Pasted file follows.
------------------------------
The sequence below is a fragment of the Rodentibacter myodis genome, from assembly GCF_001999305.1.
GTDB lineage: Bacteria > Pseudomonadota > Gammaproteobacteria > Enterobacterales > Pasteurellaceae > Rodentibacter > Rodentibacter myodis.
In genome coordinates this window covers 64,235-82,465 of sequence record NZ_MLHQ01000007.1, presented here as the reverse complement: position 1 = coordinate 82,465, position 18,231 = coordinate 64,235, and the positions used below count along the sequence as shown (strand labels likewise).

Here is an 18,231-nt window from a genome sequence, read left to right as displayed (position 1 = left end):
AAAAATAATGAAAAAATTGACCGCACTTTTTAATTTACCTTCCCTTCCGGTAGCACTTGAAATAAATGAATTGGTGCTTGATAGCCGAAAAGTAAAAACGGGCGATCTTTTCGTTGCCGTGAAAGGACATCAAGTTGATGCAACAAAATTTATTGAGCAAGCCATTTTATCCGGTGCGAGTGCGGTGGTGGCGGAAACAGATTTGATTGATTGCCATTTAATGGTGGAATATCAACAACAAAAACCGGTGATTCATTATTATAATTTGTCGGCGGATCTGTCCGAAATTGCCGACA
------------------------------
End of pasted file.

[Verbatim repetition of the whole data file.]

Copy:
The sequence below is a fragment of the Rodentibacter myodis genome, from assembly GCF_001999305.1.
GTDB lineage: Bacteria > Pseudomonadota > Gammaproteobacteria > Enterobacterales > Pasteurellaceae > Rodentibacter > Rodentibacter myodis.
In genome coordinates this window covers 64,235-82,465 of sequence record NZ_MLHQ01000007.1, presented here as the reverse complement: position 1 = coordinate 82,465, position 18,231 = coordinate 64,235, and the positions used below count along the sequence as shown (strand labels likewise).

Here is an 18,231-nt window from a genome sequence, read left to right as displayed (position 1 = left end):
AAAAATAATGAAAAAATTGACCGCACTTTTTAATTTACCTTCCCTTCCGGTAGCACTTGAAATAAATGAATTGGTGCTTGATAGCCGAAAAGTAAAAACGGGCGATCTTTTCGTTGCCGTGAAAGGACATCAAGTTGATGCAACAAAATTTATTGAGCAAGCCATTTTATCCGGTGCGAGTGCGGTGGTGGCGGAAACAGATTTGATTGATTGCCATTTAATGGTGGAATATCAACAACAAAAACCGGTGATTCATTATTATAATTTGTCGGCGGATCTGTCCGAAATTGCCGACA